Rush-hour traffic at a Lincoln Tunnel entrance…yawn…what else is new? But wait! What’s that in the foreground? It’s a roof…it’s a shipping container…it’s a farm!
More precisely, it’s Lincoln Tunnel Farm, installed this spring atop the Beta shipping container (40′ x 8′ x 8′) in RR’s parking lot. We’re growing lettuce, spicy greens, hardy greens, cucumbers, green (and purple and yellow) beans, radishes, herbs, snap peas, watermelons, nasturtiums, and flax (because this clueless dude I ordered seeds from didn’t have mache and decided I’d have fun growing a plant I don’t know how to make clothing out of). The farm is a partnership between RR and Lots to Eat (my gardening company and gardening philosophy, merged into one memorable phrase).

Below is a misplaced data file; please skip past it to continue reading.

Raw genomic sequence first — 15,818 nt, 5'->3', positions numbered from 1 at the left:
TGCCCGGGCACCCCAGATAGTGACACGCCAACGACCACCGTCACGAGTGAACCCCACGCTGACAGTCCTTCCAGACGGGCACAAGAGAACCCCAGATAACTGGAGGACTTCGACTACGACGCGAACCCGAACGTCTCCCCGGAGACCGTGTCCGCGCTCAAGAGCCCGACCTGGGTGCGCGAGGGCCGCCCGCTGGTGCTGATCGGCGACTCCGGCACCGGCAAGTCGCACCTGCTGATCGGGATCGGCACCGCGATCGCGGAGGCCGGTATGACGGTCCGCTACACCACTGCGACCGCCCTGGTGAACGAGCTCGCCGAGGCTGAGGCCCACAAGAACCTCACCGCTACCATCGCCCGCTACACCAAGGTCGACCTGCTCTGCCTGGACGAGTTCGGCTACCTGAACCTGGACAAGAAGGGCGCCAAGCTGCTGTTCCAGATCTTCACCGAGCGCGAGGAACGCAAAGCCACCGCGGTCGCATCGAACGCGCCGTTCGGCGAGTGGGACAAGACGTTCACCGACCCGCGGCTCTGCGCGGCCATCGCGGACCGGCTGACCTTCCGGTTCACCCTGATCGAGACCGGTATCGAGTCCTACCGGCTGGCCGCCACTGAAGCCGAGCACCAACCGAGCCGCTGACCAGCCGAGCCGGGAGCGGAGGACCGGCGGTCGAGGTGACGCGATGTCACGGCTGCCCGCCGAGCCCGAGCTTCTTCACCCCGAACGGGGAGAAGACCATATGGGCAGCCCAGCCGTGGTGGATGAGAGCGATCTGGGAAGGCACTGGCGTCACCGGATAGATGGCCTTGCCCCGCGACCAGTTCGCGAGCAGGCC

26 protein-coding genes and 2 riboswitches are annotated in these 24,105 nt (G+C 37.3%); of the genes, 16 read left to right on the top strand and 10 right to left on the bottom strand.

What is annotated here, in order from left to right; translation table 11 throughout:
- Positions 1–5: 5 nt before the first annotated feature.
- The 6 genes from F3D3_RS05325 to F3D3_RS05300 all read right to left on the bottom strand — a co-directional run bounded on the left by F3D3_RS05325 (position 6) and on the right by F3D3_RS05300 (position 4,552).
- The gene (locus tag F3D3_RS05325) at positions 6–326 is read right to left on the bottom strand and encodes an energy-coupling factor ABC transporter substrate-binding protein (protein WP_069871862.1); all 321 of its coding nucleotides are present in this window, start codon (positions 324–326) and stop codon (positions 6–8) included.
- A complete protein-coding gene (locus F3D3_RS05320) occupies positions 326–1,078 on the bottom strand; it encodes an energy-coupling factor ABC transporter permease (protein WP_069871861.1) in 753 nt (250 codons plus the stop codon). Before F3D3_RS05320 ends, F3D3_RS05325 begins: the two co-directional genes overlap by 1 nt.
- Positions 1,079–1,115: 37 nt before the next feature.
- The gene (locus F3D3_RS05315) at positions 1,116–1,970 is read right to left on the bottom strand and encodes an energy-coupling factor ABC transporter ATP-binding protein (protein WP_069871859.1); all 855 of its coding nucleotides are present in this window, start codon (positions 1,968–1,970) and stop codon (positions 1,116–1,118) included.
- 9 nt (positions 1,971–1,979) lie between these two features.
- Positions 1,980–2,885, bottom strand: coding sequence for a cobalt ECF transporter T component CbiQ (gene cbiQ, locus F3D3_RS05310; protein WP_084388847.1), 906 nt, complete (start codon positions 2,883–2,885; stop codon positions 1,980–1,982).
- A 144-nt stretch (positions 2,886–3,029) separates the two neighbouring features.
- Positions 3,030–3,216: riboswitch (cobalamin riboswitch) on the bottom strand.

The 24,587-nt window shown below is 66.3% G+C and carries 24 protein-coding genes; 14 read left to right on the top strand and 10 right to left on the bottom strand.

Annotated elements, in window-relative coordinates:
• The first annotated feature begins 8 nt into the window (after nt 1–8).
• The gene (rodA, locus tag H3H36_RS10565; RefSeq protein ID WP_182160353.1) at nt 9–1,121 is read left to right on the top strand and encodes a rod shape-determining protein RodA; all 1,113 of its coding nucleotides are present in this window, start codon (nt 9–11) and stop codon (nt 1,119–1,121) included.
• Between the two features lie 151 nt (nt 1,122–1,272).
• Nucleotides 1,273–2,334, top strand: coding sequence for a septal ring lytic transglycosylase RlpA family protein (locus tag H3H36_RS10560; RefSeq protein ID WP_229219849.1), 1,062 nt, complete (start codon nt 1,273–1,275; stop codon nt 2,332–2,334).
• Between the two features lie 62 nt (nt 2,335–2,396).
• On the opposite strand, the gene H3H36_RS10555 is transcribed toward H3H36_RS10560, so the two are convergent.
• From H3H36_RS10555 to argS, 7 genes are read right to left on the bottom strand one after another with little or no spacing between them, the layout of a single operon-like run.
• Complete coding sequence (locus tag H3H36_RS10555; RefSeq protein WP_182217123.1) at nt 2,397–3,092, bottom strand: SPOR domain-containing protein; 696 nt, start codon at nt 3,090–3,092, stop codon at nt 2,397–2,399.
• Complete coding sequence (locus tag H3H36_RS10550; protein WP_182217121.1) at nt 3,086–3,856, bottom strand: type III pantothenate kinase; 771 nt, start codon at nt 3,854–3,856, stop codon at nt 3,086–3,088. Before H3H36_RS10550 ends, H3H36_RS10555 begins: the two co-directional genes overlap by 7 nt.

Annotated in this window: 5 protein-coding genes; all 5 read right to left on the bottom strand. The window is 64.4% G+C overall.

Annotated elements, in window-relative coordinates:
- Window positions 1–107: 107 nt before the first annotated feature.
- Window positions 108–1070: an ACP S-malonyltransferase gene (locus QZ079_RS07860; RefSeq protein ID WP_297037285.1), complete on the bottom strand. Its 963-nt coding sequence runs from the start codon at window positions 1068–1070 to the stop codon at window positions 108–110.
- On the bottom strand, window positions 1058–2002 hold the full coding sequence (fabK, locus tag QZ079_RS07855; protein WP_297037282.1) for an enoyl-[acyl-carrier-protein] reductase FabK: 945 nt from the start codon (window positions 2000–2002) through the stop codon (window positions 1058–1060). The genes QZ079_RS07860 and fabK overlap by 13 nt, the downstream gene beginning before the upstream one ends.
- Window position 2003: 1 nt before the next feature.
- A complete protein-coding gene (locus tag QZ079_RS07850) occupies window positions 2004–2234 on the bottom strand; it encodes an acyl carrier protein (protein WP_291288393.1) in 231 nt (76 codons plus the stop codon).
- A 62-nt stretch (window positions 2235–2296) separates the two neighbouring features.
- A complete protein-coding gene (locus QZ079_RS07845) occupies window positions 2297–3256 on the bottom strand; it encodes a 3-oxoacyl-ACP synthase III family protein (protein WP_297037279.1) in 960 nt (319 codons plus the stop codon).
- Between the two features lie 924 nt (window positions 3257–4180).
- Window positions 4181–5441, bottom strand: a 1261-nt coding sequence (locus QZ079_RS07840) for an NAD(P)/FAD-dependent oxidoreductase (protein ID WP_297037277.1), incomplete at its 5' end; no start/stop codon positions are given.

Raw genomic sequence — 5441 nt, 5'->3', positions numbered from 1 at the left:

Would Lincoln Tunnel Farm qualify for organic certification, under the national organic standards? Probably not. The vegetables are, after all, basking in the pollutants and particulates that we Manhattanites inhale every day. (Hint: If you’re afraid to eat food that grows where you live, turning your car into a planter is a good first step towards ameliorating the situation.) However, they also get to drink NYC’s excellent tap water, and eat NYC-generated worm compost (mixed into the 800 pounds of potting soil we purchased from the Lower East Side Ecology Center). On special occasions, I treat them to coffee grounds from Starbucks (free at the 9th Ave & 15th St location, thanks to the Grounds for Your Garden program). And I saw a ladybug up there the other day, so I must be doing something right!